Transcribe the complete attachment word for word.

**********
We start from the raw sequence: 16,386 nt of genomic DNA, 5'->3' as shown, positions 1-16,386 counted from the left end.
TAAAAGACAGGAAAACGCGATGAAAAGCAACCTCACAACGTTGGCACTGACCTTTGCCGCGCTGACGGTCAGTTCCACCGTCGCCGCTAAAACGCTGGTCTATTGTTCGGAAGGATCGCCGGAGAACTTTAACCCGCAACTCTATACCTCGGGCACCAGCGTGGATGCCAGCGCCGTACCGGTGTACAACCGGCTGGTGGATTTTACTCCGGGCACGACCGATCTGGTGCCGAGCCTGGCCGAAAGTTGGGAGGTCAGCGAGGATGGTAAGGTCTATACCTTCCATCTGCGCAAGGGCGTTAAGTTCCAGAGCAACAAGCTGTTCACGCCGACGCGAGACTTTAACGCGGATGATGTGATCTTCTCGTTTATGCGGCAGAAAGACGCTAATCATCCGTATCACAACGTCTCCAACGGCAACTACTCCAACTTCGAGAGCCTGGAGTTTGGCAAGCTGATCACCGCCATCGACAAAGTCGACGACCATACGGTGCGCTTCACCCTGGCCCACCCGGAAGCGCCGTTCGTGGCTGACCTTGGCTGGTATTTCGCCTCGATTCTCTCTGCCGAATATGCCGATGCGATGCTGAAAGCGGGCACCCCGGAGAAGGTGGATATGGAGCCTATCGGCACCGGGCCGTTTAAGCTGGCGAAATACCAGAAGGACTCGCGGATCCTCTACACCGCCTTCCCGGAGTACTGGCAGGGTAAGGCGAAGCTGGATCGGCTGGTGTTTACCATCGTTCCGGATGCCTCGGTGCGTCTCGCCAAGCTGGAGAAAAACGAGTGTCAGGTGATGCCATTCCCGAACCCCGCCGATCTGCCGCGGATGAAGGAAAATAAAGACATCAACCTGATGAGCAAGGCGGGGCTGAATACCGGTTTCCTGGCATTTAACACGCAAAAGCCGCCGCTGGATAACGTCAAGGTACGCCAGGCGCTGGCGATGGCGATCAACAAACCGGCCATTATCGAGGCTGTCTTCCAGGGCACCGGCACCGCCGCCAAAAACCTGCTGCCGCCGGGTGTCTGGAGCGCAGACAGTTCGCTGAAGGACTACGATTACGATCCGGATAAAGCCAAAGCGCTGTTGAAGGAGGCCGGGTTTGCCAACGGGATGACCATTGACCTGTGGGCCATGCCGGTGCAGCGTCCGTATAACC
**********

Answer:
We start from the raw sequence: 16,386 nt of genomic DNA, 5'->3' as shown, positions 1-16,386 counted from the left end.
TAAAAGACAGGAAAACGCGATGAAAAGCAACCTCACAACGTTGGCACTGACCTTTGCCGCGCTGACGGTCAGTTCCACCGTCGCCGCTAAAACGCTGGTCTATTGTTCGGAAGGATCGCCGGAGAACTTTAACCCGCAACTCTATACCTCGGGCACCAGCGTGGATGCCAGCGCCGTACCGGTGTACAACCGGCTGGTGGATTTTACTCCGGGCACGACCGATCTGGTGCCGAGCCTGGCCGAAAGTTGGGAGGTCAGCGAGGATGGTAAGGTCTATACCTTCCATCTGCGCAAGGGCGTTAAGTTCCAGAGCAACAAGCTGTTCACGCCGACGCGAGACTTTAACGCGGATGATGTGATCTTCTCGTTTATGCGGCAGAAAGACGCTAATCATCCGTATCACAACGTCTCCAACGGCAACTACTCCAACTTCGAGAGCCTGGAGTTTGGCAAGCTGATCACCGCCATCGACAAAGTCGACGACCATACGGTGCGCTTCACCCTGGCCCACCCGGAAGCGCCGTTCGTGGCTGACCTTGGCTGGTATTTCGCCTCGATTCTCTCTGCCGAATATGCCGATGCGATGCTGAAAGCGGGCACCCCGGAGAAGGTGGATATGGAGCCTATCGGCACCGGGCCGTTTAAGCTGGCGAAATACCAGAAGGACTCGCGGATCCTCTACACCGCCTTCCCGGAGTACTGGCAGGGTAAGGCGAAGCTGGATCGGCTGGTGTTTACCATCGTTCCGGATGCCTCGGTGCGTCTCGCCAAGCTGGAGAAAAACGAGTGTCAGGTGATGCCATTCCCGAACCCCGCCGATCTGCCGCGGATGAAGGAAAATAAAGACATCAACCTGATGAGCAAGGCGGGGCTGAATACCGGTTTCCTGGCATTTAACACGCAAAAGCCGCCGCTGGATAACGTCAAGGTACGCCAGGCGCTGGCGATGGCGATCAACAAACCGGCCATTATCGAGGCTGTCTTCCAGGGCACCGGCACCGCCGCCAAAAACCTGCTGCCGCCGGGTGTCTGGAGCGCAGACAGTTCGCTGAAGGACTACGATTACGATCCGGATAAAGCCAAAGCGCTGTTGAAGGAGGCCGGGTTTGCCAACGGGATGACCATTGACCTGTGGGCCATGCCGGTGCAGCGTCCGTATAACC